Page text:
Since becoming a regular on television as President Donald Trump’s campaign manager and later top counselor, Kellyanne Conway has raised doubts about the veracity and credibility of her answers.
But while some television hosts like MSNBC’s Mike Brzezinski no longer trust Conway’s answers enough to put her on television, she isn’t the first to reject the Trump counselor for a lack of credibility.
In 2007, Conway — then a Republican pollster running the research firm The Polling Company — was hired as an expert witness by Whole Foods in a lawsuit filed by the Federal Trade Commission in Washington.
The FTC sued Whole Foods that year to block the upscale grocery chain’s purchase of Wild Oats, a North American grocery store chain known similarly for its organic products, arguing the merger would reduce competition for organic goods and increase food prices in several markets. To support this, the FTC produced a series of internal company emails and public blog posts that showed the company’s desire for Wild Oats’ “monopoly” over their local markets.
During the case, Whole Foods retained Conway to design a survey to support the testimony of David Scheffman, a former FTC official with experience testifying on behalf of companies in anti-trust suits. He argued that Whole Foods and Wild Oats shoppers frequently shopped at other grocery chains, and that these other supermarkets competed for the business of crossover customers.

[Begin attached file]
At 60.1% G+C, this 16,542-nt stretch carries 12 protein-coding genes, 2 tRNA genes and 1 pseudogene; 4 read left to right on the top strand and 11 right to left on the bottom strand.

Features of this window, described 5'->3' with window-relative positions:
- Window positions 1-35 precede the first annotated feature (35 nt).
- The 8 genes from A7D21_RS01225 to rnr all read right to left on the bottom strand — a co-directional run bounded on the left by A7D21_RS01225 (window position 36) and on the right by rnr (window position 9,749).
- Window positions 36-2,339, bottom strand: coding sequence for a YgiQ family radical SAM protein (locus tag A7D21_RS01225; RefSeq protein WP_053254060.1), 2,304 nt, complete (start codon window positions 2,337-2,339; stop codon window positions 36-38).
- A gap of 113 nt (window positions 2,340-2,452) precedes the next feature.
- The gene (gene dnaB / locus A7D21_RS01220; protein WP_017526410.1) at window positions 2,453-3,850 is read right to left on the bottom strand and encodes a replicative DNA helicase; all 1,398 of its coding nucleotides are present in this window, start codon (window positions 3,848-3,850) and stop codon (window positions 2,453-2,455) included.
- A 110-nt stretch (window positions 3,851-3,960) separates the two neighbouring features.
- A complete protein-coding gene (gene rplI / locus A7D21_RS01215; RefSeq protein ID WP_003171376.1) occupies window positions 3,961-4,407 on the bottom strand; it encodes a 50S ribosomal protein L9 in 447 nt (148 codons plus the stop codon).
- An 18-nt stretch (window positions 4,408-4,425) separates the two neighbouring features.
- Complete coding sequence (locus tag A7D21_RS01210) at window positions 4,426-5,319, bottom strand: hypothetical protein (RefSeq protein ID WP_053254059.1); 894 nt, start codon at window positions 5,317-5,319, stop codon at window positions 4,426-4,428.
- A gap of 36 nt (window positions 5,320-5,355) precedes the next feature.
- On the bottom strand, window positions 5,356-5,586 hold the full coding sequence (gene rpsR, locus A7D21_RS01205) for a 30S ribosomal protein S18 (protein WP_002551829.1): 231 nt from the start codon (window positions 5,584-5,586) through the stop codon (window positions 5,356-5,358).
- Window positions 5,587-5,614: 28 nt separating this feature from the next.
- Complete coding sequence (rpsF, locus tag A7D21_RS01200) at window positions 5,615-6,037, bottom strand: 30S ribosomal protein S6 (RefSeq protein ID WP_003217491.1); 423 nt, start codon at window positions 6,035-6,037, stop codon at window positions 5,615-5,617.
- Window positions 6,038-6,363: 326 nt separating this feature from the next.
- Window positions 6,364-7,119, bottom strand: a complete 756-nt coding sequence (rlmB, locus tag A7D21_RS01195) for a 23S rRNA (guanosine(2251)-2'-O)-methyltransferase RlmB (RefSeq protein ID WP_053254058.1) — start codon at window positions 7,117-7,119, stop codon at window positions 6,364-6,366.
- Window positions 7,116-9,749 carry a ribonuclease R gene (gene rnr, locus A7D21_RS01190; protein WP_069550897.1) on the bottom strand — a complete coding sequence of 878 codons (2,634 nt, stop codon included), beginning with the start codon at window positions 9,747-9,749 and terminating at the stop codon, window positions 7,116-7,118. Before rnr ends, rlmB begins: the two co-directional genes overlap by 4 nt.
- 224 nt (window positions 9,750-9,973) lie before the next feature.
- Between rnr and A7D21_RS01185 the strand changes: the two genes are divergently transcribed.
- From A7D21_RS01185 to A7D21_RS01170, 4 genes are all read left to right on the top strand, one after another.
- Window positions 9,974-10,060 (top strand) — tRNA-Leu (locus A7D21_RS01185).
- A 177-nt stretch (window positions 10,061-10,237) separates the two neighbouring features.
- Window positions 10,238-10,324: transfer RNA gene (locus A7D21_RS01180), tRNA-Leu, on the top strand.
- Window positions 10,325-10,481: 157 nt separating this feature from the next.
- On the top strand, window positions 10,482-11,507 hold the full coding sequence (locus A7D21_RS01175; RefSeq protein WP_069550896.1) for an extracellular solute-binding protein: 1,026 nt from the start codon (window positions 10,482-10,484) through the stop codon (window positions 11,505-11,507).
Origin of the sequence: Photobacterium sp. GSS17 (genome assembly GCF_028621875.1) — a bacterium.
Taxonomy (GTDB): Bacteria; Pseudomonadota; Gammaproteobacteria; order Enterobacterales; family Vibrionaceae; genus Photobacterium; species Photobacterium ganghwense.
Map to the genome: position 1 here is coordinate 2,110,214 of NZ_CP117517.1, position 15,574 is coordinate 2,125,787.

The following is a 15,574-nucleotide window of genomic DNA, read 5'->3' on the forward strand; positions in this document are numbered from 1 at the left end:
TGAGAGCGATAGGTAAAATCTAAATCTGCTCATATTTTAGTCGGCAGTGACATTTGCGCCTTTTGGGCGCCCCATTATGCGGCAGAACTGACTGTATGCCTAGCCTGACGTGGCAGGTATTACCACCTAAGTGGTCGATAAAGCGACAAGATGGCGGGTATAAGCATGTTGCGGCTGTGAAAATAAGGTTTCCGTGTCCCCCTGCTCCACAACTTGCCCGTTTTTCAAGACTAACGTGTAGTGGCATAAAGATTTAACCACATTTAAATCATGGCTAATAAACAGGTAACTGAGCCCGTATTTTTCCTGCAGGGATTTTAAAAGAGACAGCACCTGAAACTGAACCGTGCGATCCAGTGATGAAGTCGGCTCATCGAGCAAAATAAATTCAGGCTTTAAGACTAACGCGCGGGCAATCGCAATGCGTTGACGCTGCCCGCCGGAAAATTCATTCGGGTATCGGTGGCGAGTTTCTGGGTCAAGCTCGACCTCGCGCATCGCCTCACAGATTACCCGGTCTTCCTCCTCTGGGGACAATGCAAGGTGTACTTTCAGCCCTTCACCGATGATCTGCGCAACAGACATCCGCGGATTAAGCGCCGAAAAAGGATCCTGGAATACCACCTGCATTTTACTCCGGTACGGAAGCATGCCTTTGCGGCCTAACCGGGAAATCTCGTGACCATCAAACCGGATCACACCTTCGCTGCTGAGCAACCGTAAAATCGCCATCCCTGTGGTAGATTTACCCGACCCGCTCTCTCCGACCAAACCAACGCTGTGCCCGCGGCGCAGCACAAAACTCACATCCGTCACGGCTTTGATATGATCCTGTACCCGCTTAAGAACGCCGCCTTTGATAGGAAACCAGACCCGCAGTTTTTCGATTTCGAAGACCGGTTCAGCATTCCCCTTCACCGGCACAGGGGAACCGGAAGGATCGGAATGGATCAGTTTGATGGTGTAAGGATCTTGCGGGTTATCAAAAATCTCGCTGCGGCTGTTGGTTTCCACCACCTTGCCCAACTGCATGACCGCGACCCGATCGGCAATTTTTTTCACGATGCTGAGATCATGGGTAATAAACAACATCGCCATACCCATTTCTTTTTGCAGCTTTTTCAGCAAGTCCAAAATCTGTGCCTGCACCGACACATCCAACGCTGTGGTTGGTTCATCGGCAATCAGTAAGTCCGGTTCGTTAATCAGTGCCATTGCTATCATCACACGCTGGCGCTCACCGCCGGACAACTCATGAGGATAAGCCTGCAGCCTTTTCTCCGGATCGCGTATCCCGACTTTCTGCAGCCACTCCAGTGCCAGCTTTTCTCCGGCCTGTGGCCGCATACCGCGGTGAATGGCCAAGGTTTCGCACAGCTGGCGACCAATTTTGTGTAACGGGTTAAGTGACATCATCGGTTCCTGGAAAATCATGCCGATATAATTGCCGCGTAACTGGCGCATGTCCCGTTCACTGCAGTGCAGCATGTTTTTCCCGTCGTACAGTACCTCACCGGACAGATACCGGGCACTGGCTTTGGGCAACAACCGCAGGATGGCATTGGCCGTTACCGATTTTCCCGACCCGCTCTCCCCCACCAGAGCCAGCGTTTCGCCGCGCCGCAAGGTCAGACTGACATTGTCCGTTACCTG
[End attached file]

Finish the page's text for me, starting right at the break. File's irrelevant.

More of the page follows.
In other words, Whole Foods and Wild Oats couldn’t raise prices without losing customers to competing grocers, voiding the FTC’s concerns about a monopoly.
But it didn’t exactly pan out for Conway or the mega-supermarket chain.
The DC District Court threw out Conway’s survey, saying it would not give “any weight or consideration” to it because of its methodology.
The court found the FTC’s expert witness Kent Van Liere presented compelling evidence about the study’s drawbacks, which the agency said suffered “serious and fatal design flaws, poor execution, and conclusions that are inconsistent with the survey’s results,” and failed to “meet basic standards” of survey research.
“My overall opinion in this matter is that Ms. Conway’s survey methodology and procedures are fundamentally flawed and render her data and results unreliable. In addition, it is my opinion that her survey does not provide a reliable basis to assess the issues associated with consumer perceptions of the substitutability of products and services across food retailers,” Van Liere testified, according to July 2007 court documents.
Van Liere cited Conway’s response rate, which was “so low that her results cannot be considered reliable,” and included “unqualified respondents,” who could not “understand or could not complete the questions accurately.” Her response rate, according to Van Liere, was between 6% and 0.5% of every caller the pollsters attempted to reach, and over 20% did not actually reside in the zip codes designated in the survey.
The court also agreed that the survey was too complicated.
The FTC argued that survey respondents said they shopped mostly at Whole Foods or Wild Oats, but responded to later questions saying they “purchased most or all of the same product categories from other food retailers.”